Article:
Judging by the readership stats lots of people took notice of The Seattle Times Sunday story about medical benefits for retired public employees.
The heart of the matter is laid out in the fourth graph of the story:
“While local governments around the country have dealt with debilitating budget problems in recent years, a Washington state retirement system created decades ago for now-veteran public servants has added particularly daunting burdens for some jurisdictions.”
February 28, 2013 at 6:00 AM
While proposals are floated in the Washington State Senate to create defined-contribution retirement plans for public employees–proposals endorsed by The Times– lobbying was also going on in the House of Representatives to move certain groups of public employees into traditional pension plans with higher benefits.
You can listen to the testimony here, which was given Feb. 26 at the House Appropriations Committee. Most of it is from people whose benefits stand to go up, or whose clients’ benefits stand to go up. They like the proposals. Probably they originated them. And they make the usual argument: Some other group has a benefit; I am similar to that other group; therefore I should have the benefit. Some of them make a compelling case. An employee of Western State Hospital talks about being attacked without warning, and suffering a crushed foot. What makes him so different from a prison guard in terms of the retirement he should have?
The prison guards’ pension plan is PSERS, the Public Safety Employees Retirement System. It’s a small plan, created in 2004 for employees who didn’t qualify for the most generous plan, the Law Enforcement Officers and Fire Fighters (LEOFF) plan. But PSERS is richer than the big state defined-benefit plan, Public Employees Retirement System 2 (PERS-2). In PERS, normal retirement is at 65; in PSERS it’s at 60. PSERS has higher disability benefits than PERS and allows early retirement at 53 instead of 55.
“Jobs like mine should be given an early retirement age,” says a 29-year-old worker at Western State Hospital. Well, maybe—but there isn’t enough information at this hearing to really judge.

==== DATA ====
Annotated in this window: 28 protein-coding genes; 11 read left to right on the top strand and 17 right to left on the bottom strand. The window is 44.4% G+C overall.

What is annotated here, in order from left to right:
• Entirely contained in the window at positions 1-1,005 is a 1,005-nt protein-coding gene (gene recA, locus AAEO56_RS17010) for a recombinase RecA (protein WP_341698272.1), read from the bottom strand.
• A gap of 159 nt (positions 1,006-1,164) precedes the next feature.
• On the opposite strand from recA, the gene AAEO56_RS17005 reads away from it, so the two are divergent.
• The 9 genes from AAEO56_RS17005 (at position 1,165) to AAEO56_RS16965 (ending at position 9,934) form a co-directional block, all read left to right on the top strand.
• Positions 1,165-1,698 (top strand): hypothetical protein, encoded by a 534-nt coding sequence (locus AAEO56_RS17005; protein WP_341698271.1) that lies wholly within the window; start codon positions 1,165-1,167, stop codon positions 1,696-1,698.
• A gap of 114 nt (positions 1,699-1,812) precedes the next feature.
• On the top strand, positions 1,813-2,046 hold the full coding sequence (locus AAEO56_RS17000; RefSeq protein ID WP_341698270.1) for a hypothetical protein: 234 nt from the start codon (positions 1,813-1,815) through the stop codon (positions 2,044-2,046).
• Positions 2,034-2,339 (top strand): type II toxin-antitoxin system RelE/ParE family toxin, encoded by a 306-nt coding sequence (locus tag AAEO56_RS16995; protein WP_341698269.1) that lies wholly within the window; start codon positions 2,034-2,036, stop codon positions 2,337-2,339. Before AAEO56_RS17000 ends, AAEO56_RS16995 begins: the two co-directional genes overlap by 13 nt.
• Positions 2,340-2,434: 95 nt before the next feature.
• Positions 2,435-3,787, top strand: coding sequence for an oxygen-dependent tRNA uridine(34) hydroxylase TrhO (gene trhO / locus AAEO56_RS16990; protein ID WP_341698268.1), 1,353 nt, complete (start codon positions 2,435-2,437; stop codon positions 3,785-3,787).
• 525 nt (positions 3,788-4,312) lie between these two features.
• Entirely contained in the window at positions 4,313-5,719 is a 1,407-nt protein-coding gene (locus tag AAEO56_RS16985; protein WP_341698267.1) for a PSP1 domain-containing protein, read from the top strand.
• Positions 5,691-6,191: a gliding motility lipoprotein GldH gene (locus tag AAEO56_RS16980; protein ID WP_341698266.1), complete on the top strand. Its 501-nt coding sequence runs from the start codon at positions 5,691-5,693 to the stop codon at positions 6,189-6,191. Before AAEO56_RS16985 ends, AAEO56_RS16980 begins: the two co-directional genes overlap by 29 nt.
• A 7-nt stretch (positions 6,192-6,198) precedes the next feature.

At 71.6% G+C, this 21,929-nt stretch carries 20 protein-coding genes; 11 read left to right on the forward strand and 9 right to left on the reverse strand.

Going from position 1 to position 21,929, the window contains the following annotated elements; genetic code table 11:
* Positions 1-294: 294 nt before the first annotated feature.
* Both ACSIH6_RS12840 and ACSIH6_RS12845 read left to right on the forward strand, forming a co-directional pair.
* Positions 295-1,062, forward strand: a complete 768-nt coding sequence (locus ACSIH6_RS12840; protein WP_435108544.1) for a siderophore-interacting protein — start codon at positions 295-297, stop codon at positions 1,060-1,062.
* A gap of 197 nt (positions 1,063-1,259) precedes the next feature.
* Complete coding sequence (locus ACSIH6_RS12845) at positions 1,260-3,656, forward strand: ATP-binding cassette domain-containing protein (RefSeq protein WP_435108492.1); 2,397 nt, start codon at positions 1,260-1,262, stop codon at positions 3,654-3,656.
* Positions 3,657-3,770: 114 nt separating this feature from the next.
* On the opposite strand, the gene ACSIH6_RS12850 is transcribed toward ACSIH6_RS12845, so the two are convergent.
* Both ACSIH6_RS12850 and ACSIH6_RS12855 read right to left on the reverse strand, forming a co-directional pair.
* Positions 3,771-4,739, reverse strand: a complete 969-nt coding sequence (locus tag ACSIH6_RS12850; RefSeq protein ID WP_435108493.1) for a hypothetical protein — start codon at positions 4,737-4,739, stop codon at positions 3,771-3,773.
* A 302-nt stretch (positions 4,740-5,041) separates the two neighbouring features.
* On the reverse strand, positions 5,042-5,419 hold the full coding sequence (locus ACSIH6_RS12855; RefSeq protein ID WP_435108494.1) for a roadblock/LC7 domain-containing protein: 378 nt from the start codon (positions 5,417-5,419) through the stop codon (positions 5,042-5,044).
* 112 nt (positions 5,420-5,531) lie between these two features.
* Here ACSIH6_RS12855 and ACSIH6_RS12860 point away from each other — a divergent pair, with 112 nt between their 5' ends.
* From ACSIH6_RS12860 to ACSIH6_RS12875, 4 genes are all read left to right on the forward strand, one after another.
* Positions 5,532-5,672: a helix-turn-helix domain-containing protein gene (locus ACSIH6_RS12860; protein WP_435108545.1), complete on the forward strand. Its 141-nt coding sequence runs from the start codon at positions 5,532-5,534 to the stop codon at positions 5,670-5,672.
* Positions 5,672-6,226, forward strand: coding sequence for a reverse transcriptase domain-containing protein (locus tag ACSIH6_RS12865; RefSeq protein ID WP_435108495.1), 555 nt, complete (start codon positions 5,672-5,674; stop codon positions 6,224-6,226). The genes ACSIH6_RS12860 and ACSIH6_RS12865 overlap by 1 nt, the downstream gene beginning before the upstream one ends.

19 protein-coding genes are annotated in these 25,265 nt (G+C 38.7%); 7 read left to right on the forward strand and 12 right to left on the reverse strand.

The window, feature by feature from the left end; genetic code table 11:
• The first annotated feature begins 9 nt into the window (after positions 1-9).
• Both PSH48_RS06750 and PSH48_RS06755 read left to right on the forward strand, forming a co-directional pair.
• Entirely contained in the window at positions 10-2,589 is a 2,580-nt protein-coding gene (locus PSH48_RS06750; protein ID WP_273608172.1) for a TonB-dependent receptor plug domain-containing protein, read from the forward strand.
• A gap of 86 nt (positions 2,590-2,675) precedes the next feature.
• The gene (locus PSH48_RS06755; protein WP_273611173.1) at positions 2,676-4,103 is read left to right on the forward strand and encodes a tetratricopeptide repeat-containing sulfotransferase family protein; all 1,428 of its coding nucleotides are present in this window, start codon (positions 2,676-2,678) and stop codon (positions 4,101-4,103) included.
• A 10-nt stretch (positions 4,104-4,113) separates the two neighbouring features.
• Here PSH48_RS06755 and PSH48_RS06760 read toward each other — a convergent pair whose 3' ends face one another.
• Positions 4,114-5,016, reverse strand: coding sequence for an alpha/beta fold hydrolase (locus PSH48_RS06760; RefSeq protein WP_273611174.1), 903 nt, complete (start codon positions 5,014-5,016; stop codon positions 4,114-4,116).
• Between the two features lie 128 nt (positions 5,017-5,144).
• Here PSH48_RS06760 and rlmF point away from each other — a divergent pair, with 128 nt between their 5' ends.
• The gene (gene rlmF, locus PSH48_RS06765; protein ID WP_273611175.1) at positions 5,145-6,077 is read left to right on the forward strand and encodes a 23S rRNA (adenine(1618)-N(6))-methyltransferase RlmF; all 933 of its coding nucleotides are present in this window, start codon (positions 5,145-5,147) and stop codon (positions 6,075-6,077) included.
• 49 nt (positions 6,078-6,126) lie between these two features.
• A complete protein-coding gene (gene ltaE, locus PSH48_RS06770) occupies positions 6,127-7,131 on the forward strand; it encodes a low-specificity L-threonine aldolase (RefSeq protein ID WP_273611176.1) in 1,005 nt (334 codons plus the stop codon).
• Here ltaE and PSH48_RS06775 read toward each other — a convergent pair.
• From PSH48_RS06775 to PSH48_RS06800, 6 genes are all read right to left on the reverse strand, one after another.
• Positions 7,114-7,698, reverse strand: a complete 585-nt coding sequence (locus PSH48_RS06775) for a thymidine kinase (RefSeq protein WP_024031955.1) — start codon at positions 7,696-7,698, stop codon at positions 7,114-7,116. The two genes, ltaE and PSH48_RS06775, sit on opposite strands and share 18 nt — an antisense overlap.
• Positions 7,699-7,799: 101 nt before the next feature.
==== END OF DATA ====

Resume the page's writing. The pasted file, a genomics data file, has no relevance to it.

Two bills have been offered, both of them by Rep. Timm Ormsby, D-Spokane. Ormsby is a union man, the immediate past president of Local 72 of the Operative Plasterers and Cement Masons. He is helping other union brothers.
Ormsby’s House Bill 1923 would open PSERS to employees of the Department of Social and Health Services involved in direct care, custody or safety work. Ormsby’s H.B. 1929 would open PSERS to public utility district line crews. The PUD association testified against it, as did the state’s biggest PUD, Snohomish County PUD, because it would cost ratepayers more money.
Are these upgrades justified? I don’t know. Maybe some of them are. But they come at a time when state budgets are tight, when pensions have been a troublesome budget item, and when serious proposals are floated to transition away from defined benefit plans, ultimately to get rid of them altogether. These bills build up such plans. They entice the public agencies to promise employees greater future benefits. And as we keep being reminded, once any public employer makes a pension promise to an employee, taxpayers are stuck with it.
Ormsby has yet another pension bill, H.B. 1913. It would raise retirement benefits of custodians, food service workers and others covered by the School Employees Retirement System (SERS). Someone earning a benefit of $30,000 a year under the current system would get about $31,500 a year.
And so it goes.